“FPWA is proud to support City Council Bill, Intro 423 and is deeply grateful to Councilwoman Helen Rosenthal and members of the City Council for their demonstrated leadership and commitment to worker cooperative businesses,” said Wayne Ho, Chief Program and Policy Officer at the Federation of Protestant Welfare Agencies (FPWA). “Worker cooperatives are a smart business model that drastically changes the lives of its worker-owners, creating upward mobility for thousands of New Yorkers. We’re hopeful that Intro 423 will be the beginning of a continued collaboration with the City and worker cooperative businesses, and will help to create more jobs and a more worker cooperative friendly New York. In addition, we are excited to move forward promoting this successful small business model throughout the city through the Council’s Worker Cooperative Business Development Initiative.”
“Center for Family Life, a program of SCO Family of Services, is deeply grateful to Councilwoman Rosenthal and members of the New York City Council for their vision and leadership in the effort to raise up worker cooperative businesses as a valuable resource in the fight for economic equality,” said Julia J. Francois, Director of Program Services for the Center for Family Life. “Worker Cooperative businesses are just and democratic workplaces that currently provide a variety of goods and services to New Yorkers. With the passage of Intro 423 we will see the city’s commitment to provide technical support and to contract with companies that uphold the dignity of the worker-owners who provide essential goods and services.”
“Worker cooperatives make it possible for even the poorest to pool their resources and start a successful business together,” said Omar Freilla, Coordinator at Green Worker Cooperatives. “Green Worker Cooperatives helps cooperative start ups make their mark on this city. Intro 423 makes that possible by allowing City agencies to finally see and recognize cooperatives for the value they bring to their communities.”
“New York City’s worker-owned enterprises are very grateful to all of our supporters at City Council,” said Chris Michael, Executive Director of the New York City Network of Worker Cooperatives. “We believe that the City’s recognition of worker cooperatives as an important source for necessary goods and services—and the City’s programmatic support for worker cooperative business development—are a powerful combination and present a bold and progressive new vision for the future of New York City’s economy.”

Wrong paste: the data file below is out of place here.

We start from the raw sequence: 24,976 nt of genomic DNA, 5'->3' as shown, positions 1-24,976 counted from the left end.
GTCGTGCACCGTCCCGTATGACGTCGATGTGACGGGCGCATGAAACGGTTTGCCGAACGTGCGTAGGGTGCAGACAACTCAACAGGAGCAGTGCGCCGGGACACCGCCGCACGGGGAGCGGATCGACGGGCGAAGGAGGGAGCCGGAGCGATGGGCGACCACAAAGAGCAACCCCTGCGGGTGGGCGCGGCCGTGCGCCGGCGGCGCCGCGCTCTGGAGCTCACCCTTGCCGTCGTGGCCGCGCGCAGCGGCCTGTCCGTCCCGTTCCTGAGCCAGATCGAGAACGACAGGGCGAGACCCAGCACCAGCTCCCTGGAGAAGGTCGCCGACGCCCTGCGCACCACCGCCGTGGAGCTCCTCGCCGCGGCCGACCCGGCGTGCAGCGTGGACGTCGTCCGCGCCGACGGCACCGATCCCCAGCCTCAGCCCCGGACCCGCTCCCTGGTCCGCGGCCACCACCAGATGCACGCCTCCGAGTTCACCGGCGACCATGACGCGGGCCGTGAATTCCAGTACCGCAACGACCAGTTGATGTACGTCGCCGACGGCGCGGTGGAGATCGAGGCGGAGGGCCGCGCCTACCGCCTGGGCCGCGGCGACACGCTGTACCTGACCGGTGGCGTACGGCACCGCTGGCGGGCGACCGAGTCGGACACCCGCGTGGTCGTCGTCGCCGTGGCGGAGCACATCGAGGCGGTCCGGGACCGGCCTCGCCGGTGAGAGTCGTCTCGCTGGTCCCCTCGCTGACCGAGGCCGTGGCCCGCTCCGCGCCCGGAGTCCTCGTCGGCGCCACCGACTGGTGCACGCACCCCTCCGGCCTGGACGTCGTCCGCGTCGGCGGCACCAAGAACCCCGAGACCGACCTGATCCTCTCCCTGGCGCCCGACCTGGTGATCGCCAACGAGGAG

“This bill will help support worker coops and other cooperative economic models in New York City,” said Susan Shin, Senior Staff Attorney at New Economy Project. “Its passage would be a great step toward creating an economy that works for all New Yorkers.”
“On behalf of Pa’Lante Green Cleaning Services, we would like to express our sincerest thanks and gratitude to Councilwoman Helen Rosenthal and to the members of the New York City Council on the passage of Intro 423,” said Ruth Martinez, a worker-owner of Pa’Lante Cleaning Service (Queens, NY). “Pa’Lante is a worker cooperative that is committed to creating sustainable jobs and living wages for New Yorkers in need. We are proud to service the Queens community and New Yorkers from neighboring communities. Like our name states when translated in English, we are excited to move “Forward” in collaborating with the great city of New York.”
“Diaspora Destinations is deeply grateful to Councilwoman Helen Rosenthal and to the members of the New York City Council for their continued support of worker cooperative businesses in New York City and the passage of Intro 423,” said Natasha Coombs, a worker-owner at Diaspora Destinations (Bronx, NY). “Diaspora Destinations is a women owned cooperative that focuses on creating unique cultural exchanges with international African communities throughout the globe. We are happy to service the Bronx and look forward to working with the city to continue to provide quality services to all New Yorkers.”